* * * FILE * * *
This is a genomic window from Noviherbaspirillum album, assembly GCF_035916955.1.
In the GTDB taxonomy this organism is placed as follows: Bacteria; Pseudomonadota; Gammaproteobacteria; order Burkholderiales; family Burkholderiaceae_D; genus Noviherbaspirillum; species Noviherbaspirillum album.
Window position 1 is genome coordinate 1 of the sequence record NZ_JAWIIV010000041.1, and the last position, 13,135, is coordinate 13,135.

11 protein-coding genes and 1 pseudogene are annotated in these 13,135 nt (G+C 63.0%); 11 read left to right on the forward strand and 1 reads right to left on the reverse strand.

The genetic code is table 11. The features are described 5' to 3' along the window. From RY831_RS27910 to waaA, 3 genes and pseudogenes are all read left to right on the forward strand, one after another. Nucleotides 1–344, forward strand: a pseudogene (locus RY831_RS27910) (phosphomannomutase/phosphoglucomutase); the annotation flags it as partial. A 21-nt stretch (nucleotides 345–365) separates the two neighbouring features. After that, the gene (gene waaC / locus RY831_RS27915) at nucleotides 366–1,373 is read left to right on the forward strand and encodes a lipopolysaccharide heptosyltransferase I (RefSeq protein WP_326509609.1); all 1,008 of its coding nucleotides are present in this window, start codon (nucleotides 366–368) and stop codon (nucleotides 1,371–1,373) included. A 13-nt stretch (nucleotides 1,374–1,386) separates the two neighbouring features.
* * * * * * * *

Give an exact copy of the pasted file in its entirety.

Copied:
This is a genomic window from Noviherbaspirillum album, assembly GCF_035916955.1.
In the GTDB taxonomy this organism is placed as follows: Bacteria; Pseudomonadota; Gammaproteobacteria; order Burkholderiales; family Burkholderiaceae_D; genus Noviherbaspirillum; species Noviherbaspirillum album.
Window position 1 is genome coordinate 1 of the sequence record NZ_JAWIIV010000041.1, and the last position, 13,135, is coordinate 13,135.

11 protein-coding genes and 1 pseudogene are annotated in these 13,135 nt (G+C 63.0%); 11 read left to right on the forward strand and 1 reads right to left on the reverse strand.

The genetic code is table 11. The features are described 5' to 3' along the window. From RY831_RS27910 to waaA, 3 genes and pseudogenes are all read left to right on the forward strand, one after another. Nucleotides 1–344, forward strand: a pseudogene (locus RY831_RS27910) (phosphomannomutase/phosphoglucomutase); the annotation flags it as partial. A 21-nt stretch (nucleotides 345–365) separates the two neighbouring features. After that, the gene (gene waaC / locus RY831_RS27915) at nucleotides 366–1,373 is read left to right on the forward strand and encodes a lipopolysaccharide heptosyltransferase I (RefSeq protein WP_326509609.1); all 1,008 of its coding nucleotides are present in this window, start codon (nucleotides 366–368) and stop codon (nucleotides 1,371–1,373) included. A 13-nt stretch (nucleotides 1,374–1,386) separates the two neighbouring features.